A Slow Day at Manchester Uni Juggling Club...

On Wednesday I went to the Manchester University Juggling Club, not to do any juggling but to practice some filming techniques for my graduate film. While I was there with my camera, James, Casper and Tony wanted to film some tricks and patterns in slow motion. I set up my camera to 100 frames per second and here are the results....


Youtube link for Iphones, etc.

While I was filming I was constantly moving the camera around between shots and reframing. When Casper asked why I said "Because I don't want to make a rubbish juggling video." He looked a bit surprised and I realised he could have taken it as a negative comment about his juggling abilities, so I quickly explained:

Any good juggler can make a video of good juggling but not many can make a good video of juggling.

I hope that makes sense. I also hope I succeeded in not making a rubbish juggling video...

Film 13/52 - Slow Doggy

Over the next few days I am going to be updating this blog with the Experimental Films from the last few weeks. I'm a bit behind because I have been on holiday for a week and been shooting a second university film for the next.

The first is another slow motion experiment I shot just before I left for Scotland...



Whoever said "Never work with children or animals" was right. Bronx jumped onto my camera, put his wet nose on the wide angle lens and wouldn't stop licking the microphone. In this film you can see him catch food, chase his tail, roll over, run through a tunnel and jump! Despite all that and the dodgy in-camera compression, I quite like this lazy vid...

Film 09/52 - Slow Rolling

This month my theme is going to be Time Manipulation.

With this in mind I have been experimenting with the Slow Motion Capture settings on my Sony HVR camera. It shoots at 100 frames a second so the footage plays back at 25% of the original speed. This is good enough to slow things down so new visual phenomena can be seen but it is no where near “humming bird wings” slow.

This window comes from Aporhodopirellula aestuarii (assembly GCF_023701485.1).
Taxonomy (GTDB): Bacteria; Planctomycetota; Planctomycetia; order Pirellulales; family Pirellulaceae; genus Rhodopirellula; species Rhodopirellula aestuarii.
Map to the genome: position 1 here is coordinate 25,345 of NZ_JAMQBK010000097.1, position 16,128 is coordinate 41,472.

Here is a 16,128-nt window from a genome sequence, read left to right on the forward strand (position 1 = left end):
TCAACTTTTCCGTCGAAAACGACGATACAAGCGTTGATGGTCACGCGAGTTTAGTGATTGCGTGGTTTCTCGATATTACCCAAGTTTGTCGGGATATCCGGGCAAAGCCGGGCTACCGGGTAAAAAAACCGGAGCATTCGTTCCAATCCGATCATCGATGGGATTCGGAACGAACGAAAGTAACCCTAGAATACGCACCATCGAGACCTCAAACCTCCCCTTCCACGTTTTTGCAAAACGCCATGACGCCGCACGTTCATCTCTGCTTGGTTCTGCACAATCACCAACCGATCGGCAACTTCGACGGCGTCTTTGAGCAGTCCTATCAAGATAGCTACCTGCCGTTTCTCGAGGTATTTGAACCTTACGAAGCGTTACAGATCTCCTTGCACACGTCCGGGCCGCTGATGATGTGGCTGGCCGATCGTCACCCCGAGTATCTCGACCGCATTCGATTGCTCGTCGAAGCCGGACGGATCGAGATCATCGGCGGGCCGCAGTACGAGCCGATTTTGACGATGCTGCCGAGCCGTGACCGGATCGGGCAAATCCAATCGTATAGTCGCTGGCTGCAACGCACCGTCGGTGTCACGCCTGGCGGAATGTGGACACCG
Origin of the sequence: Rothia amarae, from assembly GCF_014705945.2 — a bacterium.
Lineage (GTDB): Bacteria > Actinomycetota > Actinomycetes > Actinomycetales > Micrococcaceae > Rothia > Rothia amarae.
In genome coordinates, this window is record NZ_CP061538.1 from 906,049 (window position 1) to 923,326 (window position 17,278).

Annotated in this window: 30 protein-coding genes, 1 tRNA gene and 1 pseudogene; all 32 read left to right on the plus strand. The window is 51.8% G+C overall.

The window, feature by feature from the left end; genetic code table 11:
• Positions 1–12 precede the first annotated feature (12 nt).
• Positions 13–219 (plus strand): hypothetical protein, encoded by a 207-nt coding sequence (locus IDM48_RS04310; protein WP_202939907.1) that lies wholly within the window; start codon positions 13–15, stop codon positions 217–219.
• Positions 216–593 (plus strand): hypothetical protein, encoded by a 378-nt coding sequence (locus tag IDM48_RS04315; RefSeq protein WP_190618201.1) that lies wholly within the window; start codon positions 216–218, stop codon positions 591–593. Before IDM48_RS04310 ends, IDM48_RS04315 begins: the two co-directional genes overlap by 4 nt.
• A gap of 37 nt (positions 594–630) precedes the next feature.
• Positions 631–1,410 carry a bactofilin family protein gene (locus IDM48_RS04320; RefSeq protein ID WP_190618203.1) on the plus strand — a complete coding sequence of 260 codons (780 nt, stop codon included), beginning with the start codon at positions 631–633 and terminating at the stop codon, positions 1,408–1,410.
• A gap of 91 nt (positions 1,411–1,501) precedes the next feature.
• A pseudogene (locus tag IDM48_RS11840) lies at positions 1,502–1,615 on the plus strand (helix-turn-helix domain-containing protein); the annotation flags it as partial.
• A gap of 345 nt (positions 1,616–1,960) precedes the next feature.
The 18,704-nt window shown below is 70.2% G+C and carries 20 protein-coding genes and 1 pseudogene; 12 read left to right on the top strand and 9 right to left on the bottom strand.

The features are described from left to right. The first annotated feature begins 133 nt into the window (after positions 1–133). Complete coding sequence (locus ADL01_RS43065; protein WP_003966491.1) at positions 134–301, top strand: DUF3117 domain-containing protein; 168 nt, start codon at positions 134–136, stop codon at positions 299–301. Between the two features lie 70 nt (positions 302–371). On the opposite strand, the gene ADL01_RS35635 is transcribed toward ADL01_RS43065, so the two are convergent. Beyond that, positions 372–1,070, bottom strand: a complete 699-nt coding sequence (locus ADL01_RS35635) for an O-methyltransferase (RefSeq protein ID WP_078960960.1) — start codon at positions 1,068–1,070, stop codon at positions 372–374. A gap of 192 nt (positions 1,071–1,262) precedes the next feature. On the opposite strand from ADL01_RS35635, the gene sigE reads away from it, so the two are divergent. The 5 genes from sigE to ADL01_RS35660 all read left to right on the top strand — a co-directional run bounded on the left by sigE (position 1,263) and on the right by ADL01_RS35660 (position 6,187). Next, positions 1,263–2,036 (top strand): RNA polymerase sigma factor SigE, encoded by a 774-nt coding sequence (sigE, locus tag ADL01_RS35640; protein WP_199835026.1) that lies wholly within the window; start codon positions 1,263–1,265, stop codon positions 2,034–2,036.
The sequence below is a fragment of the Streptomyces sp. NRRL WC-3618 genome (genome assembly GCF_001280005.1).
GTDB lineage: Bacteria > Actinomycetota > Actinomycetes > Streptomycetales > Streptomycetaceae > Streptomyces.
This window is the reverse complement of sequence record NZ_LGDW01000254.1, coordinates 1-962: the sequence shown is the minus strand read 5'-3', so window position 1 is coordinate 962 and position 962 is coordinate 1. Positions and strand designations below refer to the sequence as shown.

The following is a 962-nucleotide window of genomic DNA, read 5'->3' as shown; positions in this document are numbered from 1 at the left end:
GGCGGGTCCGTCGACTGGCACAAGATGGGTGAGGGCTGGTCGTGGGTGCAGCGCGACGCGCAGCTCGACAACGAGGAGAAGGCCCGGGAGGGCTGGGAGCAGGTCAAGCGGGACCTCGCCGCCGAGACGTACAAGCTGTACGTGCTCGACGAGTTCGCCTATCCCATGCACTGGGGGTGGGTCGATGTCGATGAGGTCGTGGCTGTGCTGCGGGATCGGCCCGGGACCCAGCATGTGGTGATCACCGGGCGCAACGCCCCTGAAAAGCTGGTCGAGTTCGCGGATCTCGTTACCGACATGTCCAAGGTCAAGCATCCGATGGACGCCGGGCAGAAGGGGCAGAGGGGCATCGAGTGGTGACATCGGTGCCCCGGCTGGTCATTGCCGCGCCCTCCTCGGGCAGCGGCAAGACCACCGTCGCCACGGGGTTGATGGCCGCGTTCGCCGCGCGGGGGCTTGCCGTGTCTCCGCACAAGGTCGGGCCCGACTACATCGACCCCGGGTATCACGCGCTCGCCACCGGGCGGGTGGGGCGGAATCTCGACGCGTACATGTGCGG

I took my camera along to canoe club on Wednesday. Here are the results:


Although these shots are quite good the camera system is not very flexible for a couple of reasons…

The exposure time is set at 1/210 of a second. This is too short for the low light at the subterranean pool on Wednesday night so I had to boost up the gain a bit.

Secondly the camera stores a set amount of frames in it’s memory then writes them to tape when the shot is finished. It can shoot for 3, 6 or 12 seconds but the longer the shot the poorer the video quality. The more movement (and change in visual information) between each frame the more the camera has to compress the video means there are loads of artifacts and it looks awful. A swimming pool must be one of the worse places to film as the water is constantly moving across the whole frame. All the clips in this week’s video were shot in 3 second segments.

And lastly a pool is not the most healthy place for an expensive camera to be. A bit too much splashy water to get the camera up close enough for the most dynamic shot construction.

I hope you like it. Next week will either be some slow mo juggling or some slight of hand magic tricks shown to be what they really are.